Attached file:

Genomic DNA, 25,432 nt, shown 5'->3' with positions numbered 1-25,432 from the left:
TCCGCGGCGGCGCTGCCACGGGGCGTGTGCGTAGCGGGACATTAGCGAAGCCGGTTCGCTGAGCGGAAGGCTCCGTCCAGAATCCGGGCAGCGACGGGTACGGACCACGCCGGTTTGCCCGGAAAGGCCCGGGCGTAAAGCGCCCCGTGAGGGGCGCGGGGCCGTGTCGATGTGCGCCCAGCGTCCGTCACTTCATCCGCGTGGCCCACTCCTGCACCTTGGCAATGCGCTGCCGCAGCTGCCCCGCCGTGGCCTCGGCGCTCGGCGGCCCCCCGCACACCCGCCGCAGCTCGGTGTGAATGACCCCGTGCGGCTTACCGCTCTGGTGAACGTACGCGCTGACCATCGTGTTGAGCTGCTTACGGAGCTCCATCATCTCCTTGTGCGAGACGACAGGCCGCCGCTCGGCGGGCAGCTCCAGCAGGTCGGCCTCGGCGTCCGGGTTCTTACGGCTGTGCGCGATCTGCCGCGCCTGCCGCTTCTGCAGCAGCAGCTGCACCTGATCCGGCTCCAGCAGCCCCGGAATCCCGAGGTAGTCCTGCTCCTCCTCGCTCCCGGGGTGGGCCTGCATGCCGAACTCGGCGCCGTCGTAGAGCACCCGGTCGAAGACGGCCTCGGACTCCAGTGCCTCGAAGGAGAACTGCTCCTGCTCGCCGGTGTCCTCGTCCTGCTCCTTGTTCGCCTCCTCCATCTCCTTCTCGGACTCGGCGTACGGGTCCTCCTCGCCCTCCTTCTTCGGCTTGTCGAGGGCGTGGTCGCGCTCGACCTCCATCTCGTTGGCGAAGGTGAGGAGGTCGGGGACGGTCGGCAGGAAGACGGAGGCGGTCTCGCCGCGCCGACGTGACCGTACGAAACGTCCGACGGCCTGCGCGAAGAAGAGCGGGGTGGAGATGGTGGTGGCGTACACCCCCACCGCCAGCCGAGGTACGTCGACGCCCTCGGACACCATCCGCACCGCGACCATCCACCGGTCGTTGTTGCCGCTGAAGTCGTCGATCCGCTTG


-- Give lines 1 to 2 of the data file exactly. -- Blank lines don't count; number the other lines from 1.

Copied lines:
Genomic DNA, 25,432 nt, shown 5'->3' with positions numbered 1-25,432 from the left:
TCCGCGGCGGCGCTGCCACGGGGCGTGTGCGTAGCGGGACATTAGCGAAGCCGGTTCGCTGAGCGGAAGGCTCCGTCCAGAATCCGGGCAGCGACGGGTACGGACCACGCCGGTTTGCCCGGAAAGGCCCGGGCGTAAAGCGCCCCGTGAGGGGCGCGGGGCCGTGTCGATGTGCGCCCAGCGTCCGTCACTTCATCCGCGTGGCCCACTCCTGCACCTTGGCAATGCGCTGCCGCAGCTGCCCCGCCGTGGCCTCGGCGCTCGGCGGCCCCCCGCACACCCGCCGCAGCTCGGTGTGAATGACCCCGTGCGGCTTACCGCTCTGGTGAACGTACGCGCTGACCATCGTGTTGAGCTGCTTACGGAGCTCCATCATCTCCTTGTGCGAGACGACAGGCCGCCGCTCGGCGGGCAGCTCCAGCAGGTCGGCCTCGGCGTCCGGGTTCTTACGGCTGTGCGCGATCTGCCGCGCCTGCCGCTTCTGCAGCAGCAGCTGCACCTGATCCGGCTCCAGCAGCCCCGGAATCCCGAGGTAGTCCTGCTCCTCCTCGCTCCCGGGGTGGGCCTGCATGCCGAACTCGGCGCCGTCGTAGAGCACCCGGTCGAAGACGGCCTCGGACTCCAGTGCCTCGAAGGAGAACTGCTCCTGCTCGCCGGTGTCCTCGTCCTGCTCCTTGTTCGCCTCCTCCATCTCCTTCTCGGACTCGGCGTACGGGTCCTCCTCGCCCTCCTTCTTCGGCTTGTCGAGGGCGTGGTCGCGCTCGACCTCCATCTCGTTGGCGAAGGTGAGGAGGTCGGGGACGGTCGGCAGGAAGACGGAGGCGGTCTCGCCGCGCCGACGTGACCGTACGAAACGTCCGACGGCCTGCGCGAAGAAGAGCGGGGTGGAGATGGTGGTGGCGTACACCCCCACCGCCAGCCGAGGTACGTCGACGCCCTCGGACACCATCCGCACCGCGACCATCCACCGGTCGTTGTTGCCGCTGAAGTCGTCGATCCGCTTG